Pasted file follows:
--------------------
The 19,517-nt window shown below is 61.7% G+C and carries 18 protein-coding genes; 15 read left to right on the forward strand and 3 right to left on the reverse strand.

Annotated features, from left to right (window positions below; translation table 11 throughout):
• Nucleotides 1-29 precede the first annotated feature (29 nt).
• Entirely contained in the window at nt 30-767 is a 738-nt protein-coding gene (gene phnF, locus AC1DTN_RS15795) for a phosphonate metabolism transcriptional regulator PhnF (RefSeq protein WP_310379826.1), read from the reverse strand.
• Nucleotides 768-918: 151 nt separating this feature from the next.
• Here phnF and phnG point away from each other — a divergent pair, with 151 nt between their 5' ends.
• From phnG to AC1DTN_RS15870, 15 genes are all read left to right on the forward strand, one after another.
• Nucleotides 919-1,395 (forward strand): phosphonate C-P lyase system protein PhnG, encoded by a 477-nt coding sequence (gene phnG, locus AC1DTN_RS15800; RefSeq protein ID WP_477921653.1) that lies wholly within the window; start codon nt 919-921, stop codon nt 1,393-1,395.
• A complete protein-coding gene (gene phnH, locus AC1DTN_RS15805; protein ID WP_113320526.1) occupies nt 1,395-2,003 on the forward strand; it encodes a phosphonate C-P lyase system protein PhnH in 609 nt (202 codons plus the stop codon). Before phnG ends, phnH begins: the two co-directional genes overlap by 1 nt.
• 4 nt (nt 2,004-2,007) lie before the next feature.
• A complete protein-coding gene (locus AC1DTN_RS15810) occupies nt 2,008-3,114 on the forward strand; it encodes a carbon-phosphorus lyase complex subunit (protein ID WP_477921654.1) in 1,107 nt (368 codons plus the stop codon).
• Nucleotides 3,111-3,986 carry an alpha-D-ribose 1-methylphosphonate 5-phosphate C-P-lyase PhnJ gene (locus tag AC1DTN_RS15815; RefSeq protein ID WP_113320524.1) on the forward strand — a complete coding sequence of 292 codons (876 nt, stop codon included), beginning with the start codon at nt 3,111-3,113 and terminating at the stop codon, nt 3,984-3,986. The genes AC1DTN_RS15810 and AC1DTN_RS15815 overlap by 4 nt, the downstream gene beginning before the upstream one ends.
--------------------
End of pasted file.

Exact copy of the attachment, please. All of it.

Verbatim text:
The 19,517-nt window shown below is 61.7% G+C and carries 18 protein-coding genes; 15 read left to right on the forward strand and 3 right to left on the reverse strand.

Annotated features, from left to right (window positions below; translation table 11 throughout):
• Nucleotides 1-29 precede the first annotated feature (29 nt).
• Entirely contained in the window at nt 30-767 is a 738-nt protein-coding gene (gene phnF, locus AC1DTN_RS15795) for a phosphonate metabolism transcriptional regulator PhnF (RefSeq protein WP_310379826.1), read from the reverse strand.
• Nucleotides 768-918: 151 nt separating this feature from the next.
• Here phnF and phnG point away from each other — a divergent pair, with 151 nt between their 5' ends.
• From phnG to AC1DTN_RS15870, 15 genes are all read left to right on the forward strand, one after another.
• Nucleotides 919-1,395 (forward strand): phosphonate C-P lyase system protein PhnG, encoded by a 477-nt coding sequence (gene phnG, locus AC1DTN_RS15800; RefSeq protein ID WP_477921653.1) that lies wholly within the window; start codon nt 919-921, stop codon nt 1,393-1,395.
• A complete protein-coding gene (gene phnH, locus AC1DTN_RS15805; protein ID WP_113320526.1) occupies nt 1,395-2,003 on the forward strand; it encodes a phosphonate C-P lyase system protein PhnH in 609 nt (202 codons plus the stop codon). Before phnG ends, phnH begins: the two co-directional genes overlap by 1 nt.
• 4 nt (nt 2,004-2,007) lie before the next feature.
• A complete protein-coding gene (locus AC1DTN_RS15810) occupies nt 2,008-3,114 on the forward strand; it encodes a carbon-phosphorus lyase complex subunit (protein ID WP_477921654.1) in 1,107 nt (368 codons plus the stop codon).
• Nucleotides 3,111-3,986 carry an alpha-D-ribose 1-methylphosphonate 5-phosphate C-P-lyase PhnJ gene (locus tag AC1DTN_RS15815; RefSeq protein ID WP_113320524.1) on the forward strand — a complete coding sequence of 292 codons (876 nt, stop codon included), beginning with the start codon at nt 3,111-3,113 and terminating at the stop codon, nt 3,984-3,986. The genes AC1DTN_RS15810 and AC1DTN_RS15815 overlap by 4 nt, the downstream gene beginning before the upstream one ends.